Today you get 5 articles, not 4. It's like a bonus! First up is a wonderful interview between two good friends. Then comes a multimedia profile of a changing (gentrifying) block in Brooklyn. After an interstitial image, The Economist tells us (again) about how the United States has it all wrong, and
Today you get 5 articles, not 4. It's like a bonus! First up is a wonderful interview between two good friends. Then comes a multimedia profile of a changing (gentrifying) block in Brooklyn. After an interstitial image, The Economist tells us (again) about how the United States has it all wrong, and then please enjoy two excellent pieces about teaching reading.
I've always liked Ruth Bader Ginsburg, but in this wonderful interview, I learned that I also like Gloria Steinem. Both women are smart, strong, and very funny. When the interviewer remarks how far women's rights have progressed, Ms. Steinem responds, "There’s no virtue in injustice."
You don't have to live in New York to appreciate this profile of one block in Bed-Stuy. It's an historical journey through life on one stretch of MacDonough Street, a block that, like Brooklyn itself, has seen massive change. This is totally cool.
This is Lake Merced in San Francisco. When I'm running, which I'd like to do more often, this is my go-to route. Not as photogenic as its Oakland counterpart, Lake Merritt, it's still extremely beautiful, especially at sunset.
The Economist is always a bit sassy. This article argues that even if the United States prides itself on meritocracy, it's the rich who can win the merit game any day. (Lots of good charts and graphs in this one, too, for social studies teachers.)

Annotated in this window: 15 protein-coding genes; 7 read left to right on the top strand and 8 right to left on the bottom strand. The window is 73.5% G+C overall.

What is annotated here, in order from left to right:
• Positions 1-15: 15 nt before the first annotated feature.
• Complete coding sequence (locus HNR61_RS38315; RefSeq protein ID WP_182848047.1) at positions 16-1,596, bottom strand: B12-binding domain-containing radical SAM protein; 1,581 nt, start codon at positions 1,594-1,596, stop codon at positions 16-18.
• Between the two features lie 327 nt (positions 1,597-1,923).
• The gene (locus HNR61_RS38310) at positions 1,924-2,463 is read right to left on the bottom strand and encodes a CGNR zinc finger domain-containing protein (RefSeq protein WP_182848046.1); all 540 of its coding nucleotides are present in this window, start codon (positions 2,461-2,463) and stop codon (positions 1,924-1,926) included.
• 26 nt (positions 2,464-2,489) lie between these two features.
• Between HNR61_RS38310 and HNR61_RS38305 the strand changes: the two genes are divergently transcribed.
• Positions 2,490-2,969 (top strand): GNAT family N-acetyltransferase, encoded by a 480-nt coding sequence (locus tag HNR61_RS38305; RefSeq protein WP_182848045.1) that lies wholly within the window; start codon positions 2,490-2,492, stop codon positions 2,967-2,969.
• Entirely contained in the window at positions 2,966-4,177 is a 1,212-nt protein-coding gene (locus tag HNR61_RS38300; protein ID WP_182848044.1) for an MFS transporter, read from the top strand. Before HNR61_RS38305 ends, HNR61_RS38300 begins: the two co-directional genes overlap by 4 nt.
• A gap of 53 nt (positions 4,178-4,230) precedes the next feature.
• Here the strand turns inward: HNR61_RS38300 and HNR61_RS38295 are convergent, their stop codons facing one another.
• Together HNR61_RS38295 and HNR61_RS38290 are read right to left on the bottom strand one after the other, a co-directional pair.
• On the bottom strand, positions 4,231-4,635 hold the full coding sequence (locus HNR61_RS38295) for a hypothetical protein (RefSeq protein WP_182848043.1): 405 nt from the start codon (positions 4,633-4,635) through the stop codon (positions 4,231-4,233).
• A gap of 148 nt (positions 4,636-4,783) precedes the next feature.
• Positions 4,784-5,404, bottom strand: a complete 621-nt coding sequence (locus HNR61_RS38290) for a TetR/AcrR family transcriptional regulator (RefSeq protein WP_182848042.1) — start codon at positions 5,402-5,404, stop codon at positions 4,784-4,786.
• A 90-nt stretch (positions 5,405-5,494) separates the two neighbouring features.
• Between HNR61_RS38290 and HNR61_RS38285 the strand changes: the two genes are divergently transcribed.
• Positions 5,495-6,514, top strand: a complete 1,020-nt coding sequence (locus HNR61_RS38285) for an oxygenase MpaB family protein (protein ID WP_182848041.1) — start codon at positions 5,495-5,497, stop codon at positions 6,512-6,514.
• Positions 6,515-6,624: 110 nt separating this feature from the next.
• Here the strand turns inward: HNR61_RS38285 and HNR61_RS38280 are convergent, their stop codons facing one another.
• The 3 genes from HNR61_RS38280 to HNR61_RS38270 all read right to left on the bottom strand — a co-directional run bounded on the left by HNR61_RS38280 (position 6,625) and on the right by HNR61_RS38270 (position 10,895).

Donalyn Miller is one of the leading proponents of independent reading in schools. She writes, "The books we create (or don’t), sell (or don’t), buy (or don’t), shelve (or don’t), read aloud (or don’t), assign (or don’t), and promote (or don’t) shape the narratives our children write about our world and themselves."
I've long believed that we need to make reading more like writing. In other words, what's going on in students' heads has to be more public. Otherwise, they can hide behind years of stigma and shame. Annotation is the way to go (though some students resist). Here are some great ideas for teachers.
Thank you for reading this week's edition of Iserotope Extras. Please choose one of the following for homework: (1) Reply to this email and let me know your favorite article, (2) Get one of your friends to subscribe (without resorting to duress). See you next Thursday!